return to Body Theology

The Way of Light (Via Lucis)

Stations of the Resurrection

The Way of the Cross (Via Crucis) follows the course of Jesus' passion, death, and burial; it is observed by the devotion to the Stations of the Cross, a collection of 14 images which are to be found in virtually all Catholic churches. The Way of Light (Via Crucis) celebrates the most joyful time in the Christian liturgical year, the fifty days from Easter (the resurrection) to Pentecost (descent of the Holy Spirit). The idea for depicting the Way of Light was inspired by an ancient inscription found on a wall of the San Callisto Catacombs on the Appian Way in Rome. This cemetery is named for Saint Callistus, a slave who eventually became the 16th pope (217-222). The inscription found at Saint Callistus comes from the first letter St. Paul wrote to the church at Corinth (around 56 A.D.), in response to the report that some members were denying the Resurrection. The full statement in the letter is (1 Corinthians 15:3-8):

I delivered to you as of first importance what I had been taught myself, namely that Christ died for our sins in accordance with the scriptures, that he was buried, that he was raised to life on the third day, in accordance with the scriptures, and that he appeared to Cephas, then to the twelve. Then he appeared to more than five hundred brothers at one time, most of whom are still alive, though some have died. Then he appeared to James, and then to all the apostles. Last of all, he appeared to me, too, as though I was born when no one expected it.

In the 1990s, Father Sabino Palumbieri, a Salesian priest in Rome, helped develop the idea to combine the events mentioned in the Saint Callistus inscription with other post-Resurrection events to create a new set of stations, the Stations of the Resurrection. These new stations emphasize the positive, hopeful aspect of the Christian story that is not absent from the Way of the Cross, but is not as evident because of its tortuous side. This Way of Light, as it was called, thus serves as an optimistic complement to the Way of the Cross, and was fashioned of fourteen stations paralleling the fourteen Stations of the Cross. Father Sabino wrote of this idea in the document "Give Me a Firm Footing" (1999) describing the realizations that he had "after a profound crisis of existential meaning…because of the prospect of death" followed by study of the gospels and recognizing that "With the Risen One, I know why I live."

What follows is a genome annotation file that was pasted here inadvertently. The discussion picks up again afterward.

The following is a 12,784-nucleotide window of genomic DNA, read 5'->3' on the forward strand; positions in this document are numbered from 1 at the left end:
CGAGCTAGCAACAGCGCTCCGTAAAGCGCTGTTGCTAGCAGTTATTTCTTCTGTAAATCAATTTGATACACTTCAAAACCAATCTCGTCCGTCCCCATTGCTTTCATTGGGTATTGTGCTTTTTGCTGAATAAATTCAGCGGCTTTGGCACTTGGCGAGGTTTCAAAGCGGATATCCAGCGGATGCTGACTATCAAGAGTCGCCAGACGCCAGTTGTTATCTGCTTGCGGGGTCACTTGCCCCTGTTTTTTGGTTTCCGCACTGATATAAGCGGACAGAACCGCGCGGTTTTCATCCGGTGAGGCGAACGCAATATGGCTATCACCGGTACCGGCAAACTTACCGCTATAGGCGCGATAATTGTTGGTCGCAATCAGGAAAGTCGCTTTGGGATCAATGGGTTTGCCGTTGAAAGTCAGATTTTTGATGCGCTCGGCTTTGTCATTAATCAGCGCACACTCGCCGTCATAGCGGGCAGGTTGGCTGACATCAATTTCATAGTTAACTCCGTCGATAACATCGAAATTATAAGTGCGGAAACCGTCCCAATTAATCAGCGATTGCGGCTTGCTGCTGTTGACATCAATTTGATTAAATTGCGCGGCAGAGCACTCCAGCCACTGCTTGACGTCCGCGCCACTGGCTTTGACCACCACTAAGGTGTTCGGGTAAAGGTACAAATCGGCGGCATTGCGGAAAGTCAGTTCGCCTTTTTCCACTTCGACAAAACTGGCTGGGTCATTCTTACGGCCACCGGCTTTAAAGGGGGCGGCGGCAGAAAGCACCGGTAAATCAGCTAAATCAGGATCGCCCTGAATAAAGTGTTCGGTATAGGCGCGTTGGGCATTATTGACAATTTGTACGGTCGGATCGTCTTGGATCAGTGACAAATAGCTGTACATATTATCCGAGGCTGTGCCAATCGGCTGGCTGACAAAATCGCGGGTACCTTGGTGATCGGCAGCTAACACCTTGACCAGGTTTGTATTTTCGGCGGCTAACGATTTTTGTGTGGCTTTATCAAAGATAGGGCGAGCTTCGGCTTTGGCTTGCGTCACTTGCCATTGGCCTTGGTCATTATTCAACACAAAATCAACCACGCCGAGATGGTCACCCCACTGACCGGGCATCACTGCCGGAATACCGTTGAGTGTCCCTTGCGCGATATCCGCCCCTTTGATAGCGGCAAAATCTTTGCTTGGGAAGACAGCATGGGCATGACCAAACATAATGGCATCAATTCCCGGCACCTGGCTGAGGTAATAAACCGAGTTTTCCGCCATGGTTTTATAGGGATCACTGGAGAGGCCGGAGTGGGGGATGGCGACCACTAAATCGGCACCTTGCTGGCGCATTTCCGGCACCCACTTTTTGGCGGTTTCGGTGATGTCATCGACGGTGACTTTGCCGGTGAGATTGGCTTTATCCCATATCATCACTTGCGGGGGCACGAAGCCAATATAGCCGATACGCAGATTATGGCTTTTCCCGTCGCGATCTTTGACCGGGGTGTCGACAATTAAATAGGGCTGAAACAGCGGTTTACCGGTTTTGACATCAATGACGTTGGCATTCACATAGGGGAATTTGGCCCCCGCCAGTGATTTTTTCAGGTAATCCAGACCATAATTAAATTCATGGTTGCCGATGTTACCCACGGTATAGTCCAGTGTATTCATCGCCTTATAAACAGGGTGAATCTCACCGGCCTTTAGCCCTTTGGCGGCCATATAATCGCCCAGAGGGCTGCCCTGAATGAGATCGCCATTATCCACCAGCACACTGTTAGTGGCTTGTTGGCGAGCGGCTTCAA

Personally-thanks to this turning point of faith-I was able to continually proclaim the Risen One and in this way propose, as Paul VI said, Christianity as joy, as continual striving to supersede the stalemate of suffering without an outlet. The Lord Jesus is for me He who has made me meet along my journey hundreds of brothers and sisters, youth and adults, so that together we might better remember this central portent which is the resurrection from the dead in a community in journey. In this community a new form of popular piety, by his grace, was sketched out. It is the Via Crucis, which is the physiological second moment of the Via Crucis, that by now has spread itself throughout the five continents. Its celebration has been accompanied by moments of special grace at Jerusalem, at Moscow, on the soil of the martyrs in the catacombs of Saint Callistus. So many suffering people write to me saying that every day they do a station of the Via Crucis, drawing from it strength, joy and peace. Also the very poor communities of Madagascar, of Brazil, Peru. It does not mean abolishing the Via Crucis, which is the mirror of the suffering of Calvary without end in the world. It means only completing it with the Via Crucis, which is the mirror of the hopes of the world, especially of those to whom it most rightly belongs, the poor.

The fourteen stations of resurrection that came from this effort were these:

Station 1 Jesus rises from the dead (Matthew 28:5-6).
Station 2 Women find the empty tomb (Matthew 28:1-6).
Station 3 The risen Lord appears to Mary Magdalene (John 20:16).
Station 4 Mary Magdalene proclaims the Resurrection to the apostles (John 20:18).
Station 5 The risen Lord appears on the road to Emmaus (Luke 24:13-27).
Station 6 The risen Lord is recognized in the breaking of the bread (Luke 24:28-32).
Station 7 The risen Lord appears to the disciples in Jerusalem (Luke 24:36-39).